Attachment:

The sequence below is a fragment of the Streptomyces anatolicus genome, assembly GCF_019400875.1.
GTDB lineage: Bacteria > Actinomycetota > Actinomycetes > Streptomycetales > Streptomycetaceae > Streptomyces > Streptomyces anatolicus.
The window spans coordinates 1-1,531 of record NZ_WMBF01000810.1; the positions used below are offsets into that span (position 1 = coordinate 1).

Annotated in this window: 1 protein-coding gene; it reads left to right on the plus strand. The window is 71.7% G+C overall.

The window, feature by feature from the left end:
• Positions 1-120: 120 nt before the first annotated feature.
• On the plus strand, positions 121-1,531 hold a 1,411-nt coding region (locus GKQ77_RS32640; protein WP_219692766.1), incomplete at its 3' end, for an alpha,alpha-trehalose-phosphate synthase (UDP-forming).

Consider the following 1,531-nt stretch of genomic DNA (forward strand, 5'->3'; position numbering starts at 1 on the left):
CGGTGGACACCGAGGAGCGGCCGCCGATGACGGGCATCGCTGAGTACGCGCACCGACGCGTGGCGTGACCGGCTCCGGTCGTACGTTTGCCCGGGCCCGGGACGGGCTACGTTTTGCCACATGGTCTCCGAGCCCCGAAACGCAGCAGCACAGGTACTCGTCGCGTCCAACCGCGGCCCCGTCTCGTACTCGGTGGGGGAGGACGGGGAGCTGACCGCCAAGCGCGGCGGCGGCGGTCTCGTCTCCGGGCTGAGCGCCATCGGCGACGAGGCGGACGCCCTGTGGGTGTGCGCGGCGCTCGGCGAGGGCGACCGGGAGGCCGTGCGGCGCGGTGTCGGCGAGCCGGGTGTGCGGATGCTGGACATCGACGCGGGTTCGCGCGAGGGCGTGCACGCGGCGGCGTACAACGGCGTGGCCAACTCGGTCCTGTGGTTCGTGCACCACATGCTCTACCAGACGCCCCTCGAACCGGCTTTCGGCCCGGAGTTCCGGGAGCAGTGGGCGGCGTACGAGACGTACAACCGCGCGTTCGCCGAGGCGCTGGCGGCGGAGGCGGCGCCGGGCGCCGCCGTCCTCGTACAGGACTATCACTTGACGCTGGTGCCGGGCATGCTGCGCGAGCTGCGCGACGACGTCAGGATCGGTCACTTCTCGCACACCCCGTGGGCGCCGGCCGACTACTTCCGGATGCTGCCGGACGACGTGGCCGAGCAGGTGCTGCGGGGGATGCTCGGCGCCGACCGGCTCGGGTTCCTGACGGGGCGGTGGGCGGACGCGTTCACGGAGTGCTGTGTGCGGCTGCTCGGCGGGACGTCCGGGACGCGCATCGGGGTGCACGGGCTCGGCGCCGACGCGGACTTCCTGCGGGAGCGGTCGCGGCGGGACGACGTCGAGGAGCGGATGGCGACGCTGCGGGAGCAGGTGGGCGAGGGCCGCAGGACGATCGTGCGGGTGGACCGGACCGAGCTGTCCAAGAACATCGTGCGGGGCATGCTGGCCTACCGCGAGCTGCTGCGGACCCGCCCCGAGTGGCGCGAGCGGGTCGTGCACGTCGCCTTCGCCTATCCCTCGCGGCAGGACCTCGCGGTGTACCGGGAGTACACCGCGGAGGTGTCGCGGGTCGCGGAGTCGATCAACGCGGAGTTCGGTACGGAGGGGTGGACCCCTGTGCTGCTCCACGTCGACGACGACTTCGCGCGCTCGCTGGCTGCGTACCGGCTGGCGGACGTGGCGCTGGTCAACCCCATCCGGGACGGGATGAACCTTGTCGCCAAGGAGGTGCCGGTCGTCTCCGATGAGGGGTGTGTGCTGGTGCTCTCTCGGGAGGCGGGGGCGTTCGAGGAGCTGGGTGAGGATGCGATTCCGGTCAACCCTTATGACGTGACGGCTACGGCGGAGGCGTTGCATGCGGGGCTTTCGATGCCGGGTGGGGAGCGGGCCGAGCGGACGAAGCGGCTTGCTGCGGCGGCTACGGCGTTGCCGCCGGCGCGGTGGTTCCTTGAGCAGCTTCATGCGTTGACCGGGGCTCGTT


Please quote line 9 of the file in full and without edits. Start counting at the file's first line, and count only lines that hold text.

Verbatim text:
CGGTGGACACCGAGGAGCGGCCGCCGATGACGGGCATCGCTGAGTACGCGCACCGACGCGTGGCGTGACCGGCTCCGGTCGTACGTTTGCCCGGGCCCGGGACGGGCTACGTTTTGCCACATGGTCTCCGAGCCCCGAAACGCAGCAGCACAGGTACTCGTCGCGTCCAACCGCGGCCCCGTCTCGTACTCGGTGGGGGAGGACGGGGAGCTGACCGCCAAGCGCGGCGGCGGCGGTCTCGTCTCCGGGCTGAGCGCCATCGGCGACGAGGCGGACGCCCTGTGGGTGTGCGCGGCGCTCGGCGAGGGCGACCGGGAGGCCGTGCGGCGCGGTGTCGGCGAGCCGGGTGTGCGGATGCTGGACATCGACGCGGGTTCGCGCGAGGGCGTGCACGCGGCGGCGTACAACGGCGTGGCCAACTCGGTCCTGTGGTTCGTGCACCACATGCTCTACCAGACGCCCCTCGAACCGGCTTTCGGCCCGGAGTTCCGGGAGCAGTGGGCGGCGTACGAGACGTACAACCGCGCGTTCGCCGAGGCGCTGGCGGCGGAGGCGGCGCCGGGCGCCGCCGTCCTCGTACAGGACTATCACTTGACGCTGGTGCCGGGCATGCTGCGCGAGCTGCGCGACGACGTCAGGATCGGTCACTTCTCGCACACCCCGTGGGCGCCGGCCGACTACTTCCGGATGCTGCCGGACGACGTGGCCGAGCAGGTGCTGCGGGGGATGCTCGGCGCCGACCGGCTCGGGTTCCTGACGGGGCGGTGGGCGGACGCGTTCACGGAGTGCTGTGTGCGGCTGCTCGGCGGGACGTCCGGGACGCGCATCGGGGTGCACGGGCTCGGCGCCGACGCGGACTTCCTGCGGGAGCGGTCGCGGCGGGACGACGTCGAGGAGCGGATGGCGACGCTGCGGGAGCAGGTGGGCGAGGGCCGCAGGACGATCGTGCGGGTGGACCGGACCGAGCTGTCCAAGAACATCGTGCGGGGCATGCTGGCCTACCGCGAGCTGCTGCGGACCCGCCCCGAGTGGCGCGAGCGGGTCGTGCACGTCGCCTTCGCCTATCCCTCGCGGCAGGACCTCGCGGTGTACCGGGAGTACACCGCGGAGGTGTCGCGGGTCGCGGAGTCGATCAACGCGGAGTTCGGTACGGAGGGGTGGACCCCTGTGCTGCTCCACGTCGACGACGACTTCGCGCGCTCGCTGGCTGCGTACCGGCTGGCGGACGTGGCGCTGGTCAACCCCATCCGGGACGGGATGAACCTTGTCGCCAAGGAGGTGCCGGTCGTCTCCGATGAGGGGTGTGTGCTGGTGCTCTCTCGGGAGGCGGGGGCGTTCGAGGAGCTGGGTGAGGATGCGATTCCGGTCAACCCTTATGACGTGACGGCTACGGCGGAGGCGTTGCATGCGGGGCTTTCGATGCCGGGTGGGGAGCGGGCCGAGCGGACGAAGCGGCTTGCTGCGGCGGCTACGGCGTTGCCGCCGGCGCGGTGGTTCCTTGAGCAGCTTCATGCGTTGACCGGGGCTCGTT